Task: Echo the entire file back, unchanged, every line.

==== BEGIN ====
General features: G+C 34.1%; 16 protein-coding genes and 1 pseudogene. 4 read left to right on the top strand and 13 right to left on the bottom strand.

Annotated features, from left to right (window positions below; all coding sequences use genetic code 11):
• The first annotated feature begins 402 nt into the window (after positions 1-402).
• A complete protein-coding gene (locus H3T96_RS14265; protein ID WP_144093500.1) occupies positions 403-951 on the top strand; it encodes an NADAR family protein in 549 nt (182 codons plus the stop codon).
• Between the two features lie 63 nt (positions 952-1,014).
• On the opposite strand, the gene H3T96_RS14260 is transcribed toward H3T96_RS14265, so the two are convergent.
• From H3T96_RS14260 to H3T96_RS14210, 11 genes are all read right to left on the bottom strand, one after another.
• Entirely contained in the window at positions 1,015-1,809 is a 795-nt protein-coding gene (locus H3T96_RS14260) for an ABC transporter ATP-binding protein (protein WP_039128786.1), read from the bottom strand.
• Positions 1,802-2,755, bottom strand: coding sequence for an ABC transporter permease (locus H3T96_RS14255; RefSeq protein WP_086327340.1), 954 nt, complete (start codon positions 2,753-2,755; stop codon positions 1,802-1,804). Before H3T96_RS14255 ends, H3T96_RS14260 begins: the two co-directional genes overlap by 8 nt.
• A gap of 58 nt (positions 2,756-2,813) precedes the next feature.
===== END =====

General features: G+C 34.1%; 16 protein-coding genes and 1 pseudogene. 4 read left to right on the top strand and 13 right to left on the bottom strand.

Annotated features, from left to right (window positions below; all coding sequences use genetic code 11):
• The first annotated feature begins 402 nt into the window (after positions 1-402).
• A complete protein-coding gene (locus H3T96_RS14265; protein ID WP_144093500.1) occupies positions 403-951 on the top strand; it encodes an NADAR family protein in 549 nt (182 codons plus the stop codon).
• Between the two features lie 63 nt (positions 952-1,014).
• On the opposite strand, the gene H3T96_RS14260 is transcribed toward H3T96_RS14265, so the two are convergent.
• From H3T96_RS14260 to H3T96_RS14210, 11 genes are all read right to left on the bottom strand, one after another.
• Entirely contained in the window at positions 1,015-1,809 is a 795-nt protein-coding gene (locus H3T96_RS14260) for an ABC transporter ATP-binding protein (protein WP_039128786.1), read from the bottom strand.
• Positions 1,802-2,755, bottom strand: coding sequence for an ABC transporter permease (locus H3T96_RS14255; RefSeq protein WP_086327340.1), 954 nt, complete (start codon positions 2,753-2,755; stop codon positions 1,802-1,804). Before H3T96_RS14255 ends, H3T96_RS14260 begins: the two co-directional genes overlap by 8 nt.
• A gap of 58 nt (positions 2,756-2,813) precedes the next feature.